Each year between Samhain and Yule a new Winter is born. We welcome him with feasting and songs, gathering with friends and family to remind ourselves of the bonds of community which will keep us safe and warm through the hard and cold times. As this Winter drove us indoors, he still kept company with the pestilence of the last two years. Although the Rona seems now more ubiquitous but less deadly, it managed to sow discord, anxiety, illness and distress. We were reminded more than ever to take care of each other, even if that meant keeping a distance.
As the Winter reached maturity, going from Yule to Imbolc, he showed off his strength by biting the extremities of hopeful apple tree wassailers, and casting snow in the way of gatherings. And yet, for folk who can enjoy the outdoors, there was snow enough for skiing, and ice enough for ice fishing, as is right and proper for our climate.
Waning in strength after Imbolc, and on to the Vernal Equinox, he still maintained an imposing presence. But there were cracks in his mansion when warmer weather peeked a toe, a finger, a nose, through for just a moment. Winter gripped tight but the trees knew, the birds knew, that his end was coming. The sap flowed sweet, as it is supposed to. The snow and ice melted in the sunny places.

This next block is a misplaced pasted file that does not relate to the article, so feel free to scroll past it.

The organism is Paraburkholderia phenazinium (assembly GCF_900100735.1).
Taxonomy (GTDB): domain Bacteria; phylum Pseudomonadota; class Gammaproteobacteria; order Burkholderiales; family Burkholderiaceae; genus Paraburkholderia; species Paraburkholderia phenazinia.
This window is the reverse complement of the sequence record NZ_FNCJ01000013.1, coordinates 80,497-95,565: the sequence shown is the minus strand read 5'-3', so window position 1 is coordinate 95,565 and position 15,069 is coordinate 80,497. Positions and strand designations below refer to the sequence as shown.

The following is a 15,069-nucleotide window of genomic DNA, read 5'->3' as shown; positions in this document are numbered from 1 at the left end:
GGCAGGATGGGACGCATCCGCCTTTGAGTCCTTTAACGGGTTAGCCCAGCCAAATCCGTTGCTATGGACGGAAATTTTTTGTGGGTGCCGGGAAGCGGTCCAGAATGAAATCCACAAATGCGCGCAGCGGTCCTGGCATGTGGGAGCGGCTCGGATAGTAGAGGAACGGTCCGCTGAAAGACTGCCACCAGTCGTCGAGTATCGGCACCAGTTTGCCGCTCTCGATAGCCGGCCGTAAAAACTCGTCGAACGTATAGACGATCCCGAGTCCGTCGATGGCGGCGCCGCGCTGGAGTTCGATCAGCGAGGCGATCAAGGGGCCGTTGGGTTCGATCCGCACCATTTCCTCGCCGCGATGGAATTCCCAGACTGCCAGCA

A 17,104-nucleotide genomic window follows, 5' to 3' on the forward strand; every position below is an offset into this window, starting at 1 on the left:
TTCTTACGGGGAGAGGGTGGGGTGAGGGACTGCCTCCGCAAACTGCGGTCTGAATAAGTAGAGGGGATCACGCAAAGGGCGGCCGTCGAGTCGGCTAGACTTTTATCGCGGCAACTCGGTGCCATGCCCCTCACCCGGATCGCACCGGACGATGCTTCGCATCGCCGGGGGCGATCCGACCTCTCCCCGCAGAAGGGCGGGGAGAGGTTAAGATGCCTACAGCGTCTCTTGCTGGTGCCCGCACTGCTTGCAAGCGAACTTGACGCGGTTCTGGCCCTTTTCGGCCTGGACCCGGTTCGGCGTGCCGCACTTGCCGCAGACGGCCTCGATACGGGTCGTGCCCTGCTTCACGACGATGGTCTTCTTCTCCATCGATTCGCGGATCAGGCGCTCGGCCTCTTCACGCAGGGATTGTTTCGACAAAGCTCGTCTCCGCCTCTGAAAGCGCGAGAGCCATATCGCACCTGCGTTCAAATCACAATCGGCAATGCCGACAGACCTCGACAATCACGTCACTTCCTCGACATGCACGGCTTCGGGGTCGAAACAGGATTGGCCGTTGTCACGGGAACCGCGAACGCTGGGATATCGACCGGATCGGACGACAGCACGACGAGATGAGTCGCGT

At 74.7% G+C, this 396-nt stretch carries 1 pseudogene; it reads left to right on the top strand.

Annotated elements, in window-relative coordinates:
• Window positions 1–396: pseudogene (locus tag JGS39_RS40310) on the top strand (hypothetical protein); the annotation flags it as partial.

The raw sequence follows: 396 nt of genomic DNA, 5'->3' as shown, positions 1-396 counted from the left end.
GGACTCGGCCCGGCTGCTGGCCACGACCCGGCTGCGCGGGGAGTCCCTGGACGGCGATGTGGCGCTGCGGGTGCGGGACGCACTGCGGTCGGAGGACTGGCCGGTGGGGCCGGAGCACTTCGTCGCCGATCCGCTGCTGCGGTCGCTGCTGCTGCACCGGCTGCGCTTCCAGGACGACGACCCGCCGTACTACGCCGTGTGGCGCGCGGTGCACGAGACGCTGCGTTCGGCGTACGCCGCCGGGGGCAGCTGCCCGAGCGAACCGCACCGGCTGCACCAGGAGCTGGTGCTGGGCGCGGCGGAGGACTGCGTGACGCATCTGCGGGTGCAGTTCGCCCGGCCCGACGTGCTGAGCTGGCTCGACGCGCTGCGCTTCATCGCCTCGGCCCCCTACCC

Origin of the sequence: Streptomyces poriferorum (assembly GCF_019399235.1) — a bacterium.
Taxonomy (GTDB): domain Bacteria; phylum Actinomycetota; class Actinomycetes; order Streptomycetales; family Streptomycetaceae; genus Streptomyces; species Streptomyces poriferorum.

Finally, after Equinox, he came into his dotage, a cranky and unkempt being. The mud season he bequeathed us was the stuff of legends. He petulantly threw late-season frosts and snowfalls our way.
But now we declare that he is well and truly gone. Any lingering chills will be in his memory, and not from his presence. But let us not forget the lessons of Winter:

★ That we must turn to each other to get through the reign of tyrants with hope intact.
★ That we have strength and resilience, fed by songs and stories, by gathering and breaking bread together.
★ That we can get through tough conditions if we plan and prepare, and help each other out.
★ That kindness matters, and can counteract the cold.
★ That there can be great beauty in difficult conditions.

What lessons and blessings has the Winter brought to you?

All that said, we are properly glad to see him gone. He was cold and nasty, and we are ready for the warm and growing times. We may mock him for the bully and codger that he was, for he is gone, and we are all still here to see this turn to the warm times. Go ahead and make fun of him; this effigy will carry the bad words and feelings away. Then we will sing and dance our way to the tide of returning life, taking our place in the turning of the season’s wheel.

Kate Richardson, Beltaine 2022

In the Circle of Earth and Sky: Four Directions Ceremony in conjunction with Four Elders

by Chris LaFond


Francois Paulette